safely as quickly as possible.
(C) Lockdown drill--A response action schools take
to secure (close, latch, and lock) interior portions of school buildings
and grounds during incidents that pose an immediate threat of violence
inside the school. The primary objective is to quickly ensure all
school students, staff, and visitors are secured away from immediate
(D) Secure drill--A response action schools take to
secure (close, latch, and lock) the perimeter of school buildings
and grounds during incidents that pose a threat or hazard outside
of the school building. This type of drill uses the security of the
physical facility to act as protection to deny entry.
(E) Shelter-in-place for hazardous materials (hazmat)
drill--A response action schools take to quickly move students, staff,
and visitors indoors, perhaps for an extended period of time, because
it is safer inside the building than outside. Affected individuals
may be required to move to rooms without windows or to rooms that
can be sealed. Examples of a shelter-in-place for hazmat drill include
train derailment with chemical release or smoke from a nearby fire.
(F) Shelter for severe weather drill--A response action
schools take to quickly move students, staff, and visitors indoors,
perhaps for an extended period of time, because it is safer inside
the building than outside. For severe weather, depending on the type
and/or threat level (watch versus warning), affected individuals may
be required to move to rooms without windows on the lowest floor possible
or to a weather shelter.
(c) Frequency. TEC, §37.114(2), requires the commissioner
of education to designate the number of mandatory school drills to
be conducted each semester of the school year, not to exceed eight
drills each semester and sixteen drills for the entire school year.
Neither this rule, nor the law, precludes a school district or an
open-enrollment charter school from conducting more drills as deemed
necessary and appropriate by the district or charter school. Following
is the required minimum frequency of drills by type.
(1) Secure drill--One per school year.
(2) Lockdown drill--Two per school year (once per semester).
(3) Evacuation drill--One per school year.
(4) Shelter-in-place drill (for either severe weather
or hazmat) --One per school year.
(5) Fire evacuation drill--School districts and open-enrollment
charter schools should consult with the local authority having jurisdiction
(e.g., fire marshal) and comply with its requirements and recommendations.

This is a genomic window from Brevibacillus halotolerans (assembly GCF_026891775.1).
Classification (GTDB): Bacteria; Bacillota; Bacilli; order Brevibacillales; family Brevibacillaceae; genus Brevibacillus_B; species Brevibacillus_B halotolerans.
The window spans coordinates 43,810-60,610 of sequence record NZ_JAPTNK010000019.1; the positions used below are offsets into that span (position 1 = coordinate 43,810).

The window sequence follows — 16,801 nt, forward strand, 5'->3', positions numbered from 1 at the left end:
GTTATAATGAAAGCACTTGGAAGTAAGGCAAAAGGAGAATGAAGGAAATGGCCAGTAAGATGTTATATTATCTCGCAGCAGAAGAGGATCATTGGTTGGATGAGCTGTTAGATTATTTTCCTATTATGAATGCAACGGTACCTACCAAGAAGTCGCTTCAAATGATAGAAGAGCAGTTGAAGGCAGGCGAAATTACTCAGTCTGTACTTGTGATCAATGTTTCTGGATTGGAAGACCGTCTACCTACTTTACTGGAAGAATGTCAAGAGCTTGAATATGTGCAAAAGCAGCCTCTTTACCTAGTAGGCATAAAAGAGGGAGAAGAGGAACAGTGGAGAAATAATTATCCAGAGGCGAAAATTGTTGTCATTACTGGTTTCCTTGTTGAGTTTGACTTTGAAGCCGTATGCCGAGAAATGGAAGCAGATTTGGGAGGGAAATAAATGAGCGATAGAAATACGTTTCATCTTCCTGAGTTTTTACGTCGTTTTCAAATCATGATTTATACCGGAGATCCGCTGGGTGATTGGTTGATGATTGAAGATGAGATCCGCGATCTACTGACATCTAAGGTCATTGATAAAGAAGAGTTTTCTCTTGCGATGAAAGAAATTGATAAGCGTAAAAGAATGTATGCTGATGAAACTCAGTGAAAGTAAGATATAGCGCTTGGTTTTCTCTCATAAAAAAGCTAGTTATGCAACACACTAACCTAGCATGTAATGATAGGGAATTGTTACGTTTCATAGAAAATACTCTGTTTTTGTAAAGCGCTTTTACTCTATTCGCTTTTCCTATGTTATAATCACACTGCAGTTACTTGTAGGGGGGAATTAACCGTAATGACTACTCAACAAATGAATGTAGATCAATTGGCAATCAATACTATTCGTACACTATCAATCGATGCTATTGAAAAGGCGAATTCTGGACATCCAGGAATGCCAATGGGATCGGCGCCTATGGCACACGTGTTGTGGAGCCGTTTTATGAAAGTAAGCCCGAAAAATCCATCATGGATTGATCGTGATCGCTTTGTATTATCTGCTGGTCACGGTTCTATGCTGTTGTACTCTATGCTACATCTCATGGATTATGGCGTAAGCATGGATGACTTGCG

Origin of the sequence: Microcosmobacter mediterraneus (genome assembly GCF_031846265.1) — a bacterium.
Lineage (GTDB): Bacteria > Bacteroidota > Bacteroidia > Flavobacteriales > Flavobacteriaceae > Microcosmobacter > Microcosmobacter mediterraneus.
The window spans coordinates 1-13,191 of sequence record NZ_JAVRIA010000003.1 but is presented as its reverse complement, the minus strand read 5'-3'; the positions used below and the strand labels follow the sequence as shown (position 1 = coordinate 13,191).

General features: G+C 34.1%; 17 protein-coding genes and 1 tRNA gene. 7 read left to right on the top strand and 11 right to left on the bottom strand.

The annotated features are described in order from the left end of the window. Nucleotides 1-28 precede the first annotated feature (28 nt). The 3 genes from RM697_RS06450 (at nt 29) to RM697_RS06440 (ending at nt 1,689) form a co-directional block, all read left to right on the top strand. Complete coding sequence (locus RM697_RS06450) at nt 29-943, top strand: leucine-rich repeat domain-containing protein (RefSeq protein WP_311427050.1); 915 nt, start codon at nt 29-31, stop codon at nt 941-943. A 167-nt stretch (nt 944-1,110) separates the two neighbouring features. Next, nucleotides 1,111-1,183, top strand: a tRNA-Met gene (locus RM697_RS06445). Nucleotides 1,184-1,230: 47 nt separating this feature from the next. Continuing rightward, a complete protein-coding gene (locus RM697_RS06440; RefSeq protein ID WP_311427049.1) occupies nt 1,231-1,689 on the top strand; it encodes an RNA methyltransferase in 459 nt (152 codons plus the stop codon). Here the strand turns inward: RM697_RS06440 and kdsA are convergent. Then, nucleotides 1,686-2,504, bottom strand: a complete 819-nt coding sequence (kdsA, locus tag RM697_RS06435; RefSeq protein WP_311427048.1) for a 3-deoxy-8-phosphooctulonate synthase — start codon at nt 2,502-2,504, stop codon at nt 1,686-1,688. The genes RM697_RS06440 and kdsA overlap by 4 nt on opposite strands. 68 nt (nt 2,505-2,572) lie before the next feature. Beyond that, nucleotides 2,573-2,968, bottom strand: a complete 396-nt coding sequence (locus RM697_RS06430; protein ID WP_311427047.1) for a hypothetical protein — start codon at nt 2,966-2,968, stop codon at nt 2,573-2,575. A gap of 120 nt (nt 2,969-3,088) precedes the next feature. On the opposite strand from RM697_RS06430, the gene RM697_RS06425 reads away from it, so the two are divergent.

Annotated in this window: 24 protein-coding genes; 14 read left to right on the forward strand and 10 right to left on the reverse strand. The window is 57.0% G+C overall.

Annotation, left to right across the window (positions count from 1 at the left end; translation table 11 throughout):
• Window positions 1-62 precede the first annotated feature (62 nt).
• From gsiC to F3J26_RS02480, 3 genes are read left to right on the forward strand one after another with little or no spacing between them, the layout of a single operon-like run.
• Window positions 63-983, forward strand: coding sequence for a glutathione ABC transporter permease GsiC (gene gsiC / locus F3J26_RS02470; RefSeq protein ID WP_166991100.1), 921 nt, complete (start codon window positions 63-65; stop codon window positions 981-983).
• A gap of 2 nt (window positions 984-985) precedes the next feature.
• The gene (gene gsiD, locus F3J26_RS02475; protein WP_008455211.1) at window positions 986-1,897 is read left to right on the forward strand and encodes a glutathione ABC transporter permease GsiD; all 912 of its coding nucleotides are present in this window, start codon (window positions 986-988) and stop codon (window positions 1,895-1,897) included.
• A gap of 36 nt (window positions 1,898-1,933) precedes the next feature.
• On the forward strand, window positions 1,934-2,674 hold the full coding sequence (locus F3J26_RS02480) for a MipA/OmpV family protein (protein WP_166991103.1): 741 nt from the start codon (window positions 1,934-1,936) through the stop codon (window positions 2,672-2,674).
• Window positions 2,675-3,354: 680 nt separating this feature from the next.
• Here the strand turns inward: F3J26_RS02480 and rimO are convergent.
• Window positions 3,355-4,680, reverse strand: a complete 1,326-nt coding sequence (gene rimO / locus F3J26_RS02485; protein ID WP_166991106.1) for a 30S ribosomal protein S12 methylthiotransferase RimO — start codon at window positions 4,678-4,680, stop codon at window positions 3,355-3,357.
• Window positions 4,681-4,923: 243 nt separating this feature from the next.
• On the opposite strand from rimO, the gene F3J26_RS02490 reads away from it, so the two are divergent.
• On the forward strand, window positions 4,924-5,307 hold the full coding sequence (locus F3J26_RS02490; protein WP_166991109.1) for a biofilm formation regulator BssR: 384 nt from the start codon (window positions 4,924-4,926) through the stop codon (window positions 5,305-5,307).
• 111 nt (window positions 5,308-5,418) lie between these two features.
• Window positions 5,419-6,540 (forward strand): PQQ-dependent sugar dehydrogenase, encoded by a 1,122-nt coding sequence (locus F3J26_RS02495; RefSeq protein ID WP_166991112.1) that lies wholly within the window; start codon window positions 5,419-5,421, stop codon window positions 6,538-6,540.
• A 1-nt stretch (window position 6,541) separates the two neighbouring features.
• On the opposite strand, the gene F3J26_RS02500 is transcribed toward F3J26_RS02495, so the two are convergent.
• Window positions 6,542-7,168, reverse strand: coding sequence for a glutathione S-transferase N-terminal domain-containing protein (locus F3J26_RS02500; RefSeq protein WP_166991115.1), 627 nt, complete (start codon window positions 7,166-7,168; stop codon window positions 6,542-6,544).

If a district does not have a local authority, it shall conduct four
per school year (two per semester).
(d) Best practices for conducting drills and exercises.
This subsection highlights best practices for conducting drills and
exercises. For more information about best practices, refer to Texas
School Safety Center guidance.
(1) Drills and exercises should be designed and conducted
in accordance with guidance and best practice resources provided by
the Texas School Safety Center.
(2) Drill and exercise design should include purpose,
goals, and objectives that are stated in plans for each type of drill.
Purpose, goals, and objectives should be developed with input from
all sectors of the school community. Input in planning should be sought
from multiple stakeholder perspectives for each type of drill and
exercise, including from:
(A) the district or charter school School Safety and
(B) first responders;
(C) mental and behavioral health professionals;
(D) students and families; and
(E) staff, including non-traditional teachers, coaches,
trade instructors, custodians, and food service workers.
(3) Drill and exercise design elements should include:
(A) physical and psychological safety for all participants;
(B) planning in a trauma-informed manner to maximize
learning and to minimize potential trauma for students and staff;
(C) providing advance notification of drills and exercises;
(D) planning for post-drill or after-action reviews
of each drill and exercise; and
(E) ensuring drills and exercises are age and developmentally
appropriate with the understanding that more complex drills and exercises
will require a hierarchy of learning to achieve or obtain more advanced
goals or objectives.
(4) Exercises are more complex than drills. It is recommended
that school systems start with discussion-based exercises and work
up to operation-based exercises. Discussion-based exercises include
seminar exercises, tabletop exercises, and workshop exercises. Operation-based
exercises include functional exercises and full-scale exercises. Exercises
can be used for:
(A) testing and validating policies, plans, procedures,
training, equipment, and interagency agreements;
(B) clarifying and training personnel in roles and
(C) improving interagency coordination and communications;
(D) identifying gaps in resources;
(E) improving individual performance; and
(F) identifying opportunities for improvement.